London will power the UK economy out of recession and is poised to be the fastest growing area in the country over the coming years, new forecasts out today reveal.
The capital’s economy is on track to expand 2.6 per cent each year between 2024 and 2026, pushing it to the top of the countrywide growth table, according to consultancy EY.
The City’s high performing financial and legal sectors will fuel London’s best in class economic growth over the coming years, the report said.
While London’s GDP is expected to undergo a minor blip, shrinking 0.2 per cent this year, also the lowest of any region, it is tipped to race past Britain’s average yearly growth of 2.1 per cent between 2024 and 2026.
Sadiq Khan, Mayor of London, told City A.M.: “As the engine of the UK economy, London’s resilience is good news not just for our city, but for the whole country.”
“This report confirms the strength of London’s long-term economic performance,” he added.
Experts said the report illustrates policymakers need to avoid making the capital a casualty of the government’s levelling up agenda or risk holding back the UK economy for years to come.
“London’s performance is dependable, but should not be taken for granted,” Julie Carlyle, managing partner for EY in London, said.
“While there is a need to level up the rest of the country, London will have its own investment needs to be met so that the capital can continue to help form the backbone of nationwide growth,” she added.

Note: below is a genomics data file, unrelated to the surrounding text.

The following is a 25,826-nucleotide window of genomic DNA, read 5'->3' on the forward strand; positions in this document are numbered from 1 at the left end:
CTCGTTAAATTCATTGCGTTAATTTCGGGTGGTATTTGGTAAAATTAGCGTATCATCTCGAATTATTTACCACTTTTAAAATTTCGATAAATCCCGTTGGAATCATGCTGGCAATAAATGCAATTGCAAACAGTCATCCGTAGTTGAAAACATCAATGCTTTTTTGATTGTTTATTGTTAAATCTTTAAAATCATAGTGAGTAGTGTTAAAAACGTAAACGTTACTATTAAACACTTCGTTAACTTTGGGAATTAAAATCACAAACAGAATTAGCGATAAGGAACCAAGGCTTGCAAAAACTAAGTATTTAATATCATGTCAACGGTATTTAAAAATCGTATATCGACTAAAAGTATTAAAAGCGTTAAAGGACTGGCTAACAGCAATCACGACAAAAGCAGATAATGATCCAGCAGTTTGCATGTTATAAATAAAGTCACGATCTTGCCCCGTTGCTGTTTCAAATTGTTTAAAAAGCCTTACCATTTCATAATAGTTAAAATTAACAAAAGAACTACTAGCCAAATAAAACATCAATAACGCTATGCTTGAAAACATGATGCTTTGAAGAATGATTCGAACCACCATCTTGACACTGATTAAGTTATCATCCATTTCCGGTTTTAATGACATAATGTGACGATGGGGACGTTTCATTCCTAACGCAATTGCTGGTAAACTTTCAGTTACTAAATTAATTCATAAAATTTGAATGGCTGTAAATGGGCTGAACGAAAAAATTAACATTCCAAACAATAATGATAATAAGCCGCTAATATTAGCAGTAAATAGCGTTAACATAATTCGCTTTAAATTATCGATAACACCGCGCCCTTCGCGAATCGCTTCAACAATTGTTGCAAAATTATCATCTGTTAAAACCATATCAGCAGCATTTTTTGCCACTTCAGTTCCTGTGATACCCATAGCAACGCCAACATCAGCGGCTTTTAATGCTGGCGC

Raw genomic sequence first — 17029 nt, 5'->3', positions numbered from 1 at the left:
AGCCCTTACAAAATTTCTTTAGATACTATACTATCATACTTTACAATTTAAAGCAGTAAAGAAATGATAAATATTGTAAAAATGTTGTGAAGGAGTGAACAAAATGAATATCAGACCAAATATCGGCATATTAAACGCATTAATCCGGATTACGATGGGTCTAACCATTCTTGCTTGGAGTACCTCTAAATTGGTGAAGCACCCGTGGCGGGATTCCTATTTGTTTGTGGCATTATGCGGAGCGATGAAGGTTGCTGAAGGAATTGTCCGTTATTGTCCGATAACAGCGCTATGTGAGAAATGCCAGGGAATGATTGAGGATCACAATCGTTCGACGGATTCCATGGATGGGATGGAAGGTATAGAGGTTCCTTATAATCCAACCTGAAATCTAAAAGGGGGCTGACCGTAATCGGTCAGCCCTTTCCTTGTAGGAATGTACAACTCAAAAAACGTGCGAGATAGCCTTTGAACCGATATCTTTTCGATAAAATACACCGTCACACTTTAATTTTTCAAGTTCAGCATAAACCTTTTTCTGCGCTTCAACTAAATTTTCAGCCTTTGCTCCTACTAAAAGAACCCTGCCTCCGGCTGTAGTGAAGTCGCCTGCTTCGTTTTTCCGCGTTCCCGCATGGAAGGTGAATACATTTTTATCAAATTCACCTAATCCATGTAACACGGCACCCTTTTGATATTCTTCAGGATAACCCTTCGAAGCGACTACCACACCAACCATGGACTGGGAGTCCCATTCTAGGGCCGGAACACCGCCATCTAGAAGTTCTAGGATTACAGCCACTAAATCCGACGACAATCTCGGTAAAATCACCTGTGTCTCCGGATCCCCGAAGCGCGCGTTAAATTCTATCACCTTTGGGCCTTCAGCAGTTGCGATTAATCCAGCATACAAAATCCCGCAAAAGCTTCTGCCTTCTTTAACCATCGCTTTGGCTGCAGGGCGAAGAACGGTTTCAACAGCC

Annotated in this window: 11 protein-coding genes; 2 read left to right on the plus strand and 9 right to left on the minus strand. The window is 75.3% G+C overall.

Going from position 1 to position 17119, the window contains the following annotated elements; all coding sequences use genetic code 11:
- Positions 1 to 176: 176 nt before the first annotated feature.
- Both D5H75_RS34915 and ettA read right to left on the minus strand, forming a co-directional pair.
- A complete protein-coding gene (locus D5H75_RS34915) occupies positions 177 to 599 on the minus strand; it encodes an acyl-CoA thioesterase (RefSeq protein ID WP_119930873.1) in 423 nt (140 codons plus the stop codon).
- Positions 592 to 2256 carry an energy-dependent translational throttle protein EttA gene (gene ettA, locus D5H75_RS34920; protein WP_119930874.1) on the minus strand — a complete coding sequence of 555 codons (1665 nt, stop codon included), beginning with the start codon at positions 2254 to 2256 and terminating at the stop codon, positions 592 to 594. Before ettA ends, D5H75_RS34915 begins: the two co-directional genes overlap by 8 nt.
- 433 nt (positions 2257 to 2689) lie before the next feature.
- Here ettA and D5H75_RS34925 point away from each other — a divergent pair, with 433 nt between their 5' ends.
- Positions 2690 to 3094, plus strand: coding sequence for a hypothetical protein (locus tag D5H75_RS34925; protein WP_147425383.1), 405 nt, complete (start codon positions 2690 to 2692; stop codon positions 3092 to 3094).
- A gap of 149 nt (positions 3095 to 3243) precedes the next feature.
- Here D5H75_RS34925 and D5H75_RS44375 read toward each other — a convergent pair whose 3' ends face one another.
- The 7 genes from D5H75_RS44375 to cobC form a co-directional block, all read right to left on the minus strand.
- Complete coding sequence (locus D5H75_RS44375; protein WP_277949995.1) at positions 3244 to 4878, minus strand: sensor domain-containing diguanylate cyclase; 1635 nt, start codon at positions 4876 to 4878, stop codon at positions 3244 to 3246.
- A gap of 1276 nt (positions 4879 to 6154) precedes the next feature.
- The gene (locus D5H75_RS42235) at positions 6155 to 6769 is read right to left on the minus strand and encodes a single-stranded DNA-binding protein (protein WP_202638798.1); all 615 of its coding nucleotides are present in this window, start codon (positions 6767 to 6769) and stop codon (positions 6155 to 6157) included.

A Treasury spokesperson told City A.M. “Levelling up will provide the foundations for building a better future in communities across the UK. By working as one United Kingdom, the country is better able to collectively tackle the individual challenges faced by every region and nation across the country.”
Carlyle’s calls come as Britain is teetering on the edge of slipping into a recession driven by the cost of living crisis wreaking havoc on family and business finances.
Dire forecasts about the economy suffering a recession that could have knocked around three per cent off GDP now look slightly overcooked, although EY still suspects the UK economy as a whole will shrink 0.6 per cent in 2023.
The firm reckons the coming slump will be fuelled by “declines in services most dependent on household spending”.
High street retailers are set to bear the brunt of the spending slowdown, with the sector shrinking 3.3 per cent this year.
Pubs, bars and restaurants are on track to suffer a 2.7 per cent contraction, while arts and entertainment providers are set to shrink 1.8 per cent.
Inflation has raced to a 40-year high, but has dropped for three straight months from a peak of 11.1 per cent to 10.1 per cent.
Despite an expected fall in the rate of price increases this year, possibly back to the Bank of England’s two per cent, household real incomes have suffered a historic hit, prompting a spending slump.